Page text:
Posted by: dsduffy | March 27, 2009

Thoughts on: Shopping


In America, you have strip mall after strip mall, followed by shopping centers (think: Bed Bath & Beyond connected to PetSmart, next to JoAnn Fabrics, followed by BestBuy) and of course MALLS (need no explanation there). You have grocery stores: usually located in a strip mall with a big square parking lot in the front. You park your car, get your cart and you are on your way. Then there is the extra large bulk stores (BJ’s, Costco) where you can buy enough toilet paper and laundry detergent to last a lifetime. A typical shopping trip will consist of driving to one location, parking and being able to buy most of what you need in one location. The grocery store is often next to the WalMart or Target, it is oh-so-convenient.

I didn’t realize how convenient shopping in America was until I moved to Australia. Here, you don’t have strip malls. There are streets that have stores lining both sides (called villages). There are no parking lots like I am used to. Most of the time it is parallel parking along the street, and often it is not free. There are signs indicating the amount of time allowed (1P, 2P, 1/4P, which means 1hour, 2 hour, 15mins) and then it will say Ticket if you have to buy a ticket at the machine, which you have to  make sure you have coins for. As for the grocery stores – the parking lots are usually underground lots that are free for 2 hours, and they are nice enough to have a carwash located inside the “carpark” for only$50 per wash. So here is a typical shopping trip for me: drive to grocery store, get parking ticket, find spot and maneuver huge minivan into a too-small parking space along side cement pole, which usually entails backing up 2 or 3 times to avoid hitting. Get kids out, grab reusable shopping bags, walk through lot to find the elevator (lift) or take the “travelator” to the store. Search wallet for $1 or $2 coin to get the cart trolley, enter store. Walk the aisles, remind myself to stop looking for certain items – they still don’t have Aunt Jemima cinnamon french toast sticks. Looking for cold medicine or pain reliever? Not going to find it in the grocery store. You have to go to the chemist for that. Luckily, there is always a chemist (drugstore) located in the same building as the grocery store, along with the Bakery, Bottle Shop (liquor store) and of course, a cafe.

I know I am just accustomed to the ease and convenience of shopping in America, and there are things here that I like better (the Market, oh how I love the Market where you can get the freshest produce, meats, etc).  But even after being here for 6 months, I still get frustrated at the differences.

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Responses

  1. Ok, but can you buy Uggs at a discount???

  2. Having seen all this first hand, I can agree, yes, it certainly is different & a bit of a hassle … but you handle it so well! And going to the South Melbourne Market and the Vic Market is so much fun …. such wonderful fresh produce, meats, cheeses, etc. and the delicious “skinny flat whites” from the cafe. I bet you’ll miss all that when you get back to the U.S.!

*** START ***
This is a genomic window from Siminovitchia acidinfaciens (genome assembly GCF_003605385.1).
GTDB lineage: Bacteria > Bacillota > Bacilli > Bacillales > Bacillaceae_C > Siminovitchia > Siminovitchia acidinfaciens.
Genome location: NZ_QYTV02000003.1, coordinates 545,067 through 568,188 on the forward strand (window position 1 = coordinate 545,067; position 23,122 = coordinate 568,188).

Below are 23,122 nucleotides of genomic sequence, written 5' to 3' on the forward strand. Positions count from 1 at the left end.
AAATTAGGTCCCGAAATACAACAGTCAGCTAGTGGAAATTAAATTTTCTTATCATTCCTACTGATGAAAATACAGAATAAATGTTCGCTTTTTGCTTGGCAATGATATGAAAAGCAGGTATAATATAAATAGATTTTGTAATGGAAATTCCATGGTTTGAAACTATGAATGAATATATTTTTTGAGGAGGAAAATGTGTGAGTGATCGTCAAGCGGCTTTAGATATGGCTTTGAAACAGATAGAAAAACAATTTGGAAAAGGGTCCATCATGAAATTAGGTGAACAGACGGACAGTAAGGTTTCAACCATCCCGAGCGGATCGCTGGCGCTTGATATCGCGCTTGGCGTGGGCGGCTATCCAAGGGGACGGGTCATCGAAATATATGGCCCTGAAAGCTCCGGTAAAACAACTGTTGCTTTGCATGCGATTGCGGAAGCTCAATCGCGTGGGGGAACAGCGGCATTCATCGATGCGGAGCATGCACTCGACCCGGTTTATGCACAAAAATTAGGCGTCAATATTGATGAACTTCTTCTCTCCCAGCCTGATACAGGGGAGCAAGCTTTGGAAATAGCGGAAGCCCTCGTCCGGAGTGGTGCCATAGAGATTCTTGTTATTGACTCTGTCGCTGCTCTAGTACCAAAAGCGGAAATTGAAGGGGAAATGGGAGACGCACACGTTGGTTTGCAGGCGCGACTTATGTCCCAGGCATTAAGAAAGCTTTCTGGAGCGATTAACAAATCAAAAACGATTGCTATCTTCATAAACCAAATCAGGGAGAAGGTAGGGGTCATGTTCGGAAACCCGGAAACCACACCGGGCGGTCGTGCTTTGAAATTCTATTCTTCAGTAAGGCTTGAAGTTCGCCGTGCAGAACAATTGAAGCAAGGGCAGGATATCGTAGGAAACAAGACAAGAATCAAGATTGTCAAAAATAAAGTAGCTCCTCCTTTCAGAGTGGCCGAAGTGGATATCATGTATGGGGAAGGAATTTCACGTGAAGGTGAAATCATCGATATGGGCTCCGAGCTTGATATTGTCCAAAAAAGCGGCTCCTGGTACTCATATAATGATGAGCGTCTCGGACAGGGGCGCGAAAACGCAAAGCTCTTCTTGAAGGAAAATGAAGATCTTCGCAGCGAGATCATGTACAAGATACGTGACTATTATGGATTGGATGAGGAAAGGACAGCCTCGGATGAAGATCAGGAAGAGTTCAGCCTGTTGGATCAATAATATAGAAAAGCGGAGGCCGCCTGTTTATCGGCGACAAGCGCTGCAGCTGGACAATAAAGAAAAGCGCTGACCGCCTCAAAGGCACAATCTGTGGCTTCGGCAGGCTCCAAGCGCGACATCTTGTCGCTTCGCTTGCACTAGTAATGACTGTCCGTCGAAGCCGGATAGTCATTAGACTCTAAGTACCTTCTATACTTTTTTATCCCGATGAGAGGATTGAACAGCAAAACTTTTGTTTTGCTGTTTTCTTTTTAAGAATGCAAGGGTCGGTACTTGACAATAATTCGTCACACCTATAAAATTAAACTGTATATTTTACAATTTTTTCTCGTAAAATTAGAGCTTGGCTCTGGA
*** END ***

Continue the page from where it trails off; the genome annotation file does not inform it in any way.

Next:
3. I had no idea for about three weeks what the chemist was. I could not find nail clippers for the life of me.

  4. Amen! My husband can never understand my frustration…and massive meltdown…when I am told, no, I can’t grab a coffee because there is no where to park. WTF? People have to strategize there just to do everyday things. That is insane.
    The whole shopping/parking aspect of Oz is a complete and utter nightmare. It’s so hard to deprogram yourself when you’re used to being able to roll your ride practically up to the door, grab a (free) cart that YOU maneuver instead of it maneuvering you, shop, and go the hell home. People from other countries will never understand the ease of life here…it’s why we’re so shocked when we go overseas and end up longing for life in America…cause it’s so. Dang. EASY!

  5. I totally agree. Shopping here is difficult. And parking is so frustrating! But one thing I do enjoy is strolling the local shops in my neighborhood. Back in the U.S. I could never visit 3 bakeries and a cake shop all within a two block span!

  6. Yes, the whole parking and trying to avoid cement columns in parking lots is crazy. And why don’t they sell cold medicine in the grocery store???
    Sometimes I have to go to five stores to find one simple thing– like the time I needed a heating pad– oh, the drama.

  7. I am making the move from California next year- and you just said the magic words- i actually had to look at it over and over. “NO STRIP MALLS” i will have to see it to actually believe that the shopping pollution has not made it there. Along with all the other awful chain stores we have here. Yaaaay! I can’t wait!


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